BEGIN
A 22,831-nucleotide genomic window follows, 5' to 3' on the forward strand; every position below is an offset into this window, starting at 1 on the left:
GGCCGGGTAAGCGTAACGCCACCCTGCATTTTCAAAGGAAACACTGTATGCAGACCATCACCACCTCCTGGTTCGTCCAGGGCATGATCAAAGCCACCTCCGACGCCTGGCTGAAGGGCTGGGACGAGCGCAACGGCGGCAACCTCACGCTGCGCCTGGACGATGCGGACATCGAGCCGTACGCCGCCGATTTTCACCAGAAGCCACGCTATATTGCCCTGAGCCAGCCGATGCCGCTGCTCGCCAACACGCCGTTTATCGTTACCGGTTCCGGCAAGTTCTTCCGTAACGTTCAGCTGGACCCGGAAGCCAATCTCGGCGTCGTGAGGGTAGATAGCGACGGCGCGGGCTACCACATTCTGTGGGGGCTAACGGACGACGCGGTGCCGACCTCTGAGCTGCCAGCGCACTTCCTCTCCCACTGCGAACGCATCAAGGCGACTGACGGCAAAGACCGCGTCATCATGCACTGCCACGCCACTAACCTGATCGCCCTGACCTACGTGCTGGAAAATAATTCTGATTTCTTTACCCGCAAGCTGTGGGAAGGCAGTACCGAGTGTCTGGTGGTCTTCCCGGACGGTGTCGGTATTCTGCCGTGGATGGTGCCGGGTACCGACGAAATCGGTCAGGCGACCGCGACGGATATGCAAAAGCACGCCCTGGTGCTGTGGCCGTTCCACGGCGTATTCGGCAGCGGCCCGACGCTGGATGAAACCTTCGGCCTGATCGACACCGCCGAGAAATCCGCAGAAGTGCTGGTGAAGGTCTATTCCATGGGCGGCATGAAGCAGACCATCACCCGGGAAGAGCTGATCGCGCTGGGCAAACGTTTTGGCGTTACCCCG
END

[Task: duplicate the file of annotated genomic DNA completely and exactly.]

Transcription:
A 22,831-nucleotide genomic window follows, 5' to 3' on the forward strand; every position below is an offset into this window, starting at 1 on the left:
GGCCGGGTAAGCGTAACGCCACCCTGCATTTTCAAAGGAAACACTGTATGCAGACCATCACCACCTCCTGGTTCGTCCAGGGCATGATCAAAGCCACCTCCGACGCCTGGCTGAAGGGCTGGGACGAGCGCAACGGCGGCAACCTCACGCTGCGCCTGGACGATGCGGACATCGAGCCGTACGCCGCCGATTTTCACCAGAAGCCACGCTATATTGCCCTGAGCCAGCCGATGCCGCTGCTCGCCAACACGCCGTTTATCGTTACCGGTTCCGGCAAGTTCTTCCGTAACGTTCAGCTGGACCCGGAAGCCAATCTCGGCGTCGTGAGGGTAGATAGCGACGGCGCGGGCTACCACATTCTGTGGGGGCTAACGGACGACGCGGTGCCGACCTCTGAGCTGCCAGCGCACTTCCTCTCCCACTGCGAACGCATCAAGGCGACTGACGGCAAAGACCGCGTCATCATGCACTGCCACGCCACTAACCTGATCGCCCTGACCTACGTGCTGGAAAATAATTCTGATTTCTTTACCCGCAAGCTGTGGGAAGGCAGTACCGAGTGTCTGGTGGTCTTCCCGGACGGTGTCGGTATTCTGCCGTGGATGGTGCCGGGTACCGACGAAATCGGTCAGGCGACCGCGACGGATATGCAAAAGCACGCCCTGGTGCTGTGGCCGTTCCACGGCGTATTCGGCAGCGGCCCGACGCTGGATGAAACCTTCGGCCTGATCGACACCGCCGAGAAATCCGCAGAAGTGCTGGTGAAGGTCTATTCCATGGGCGGCATGAAGCAGACCATCACCCGGGAAGAGCTGATCGCGCTGGGCAAACGTTTTGGCGTTACCCCG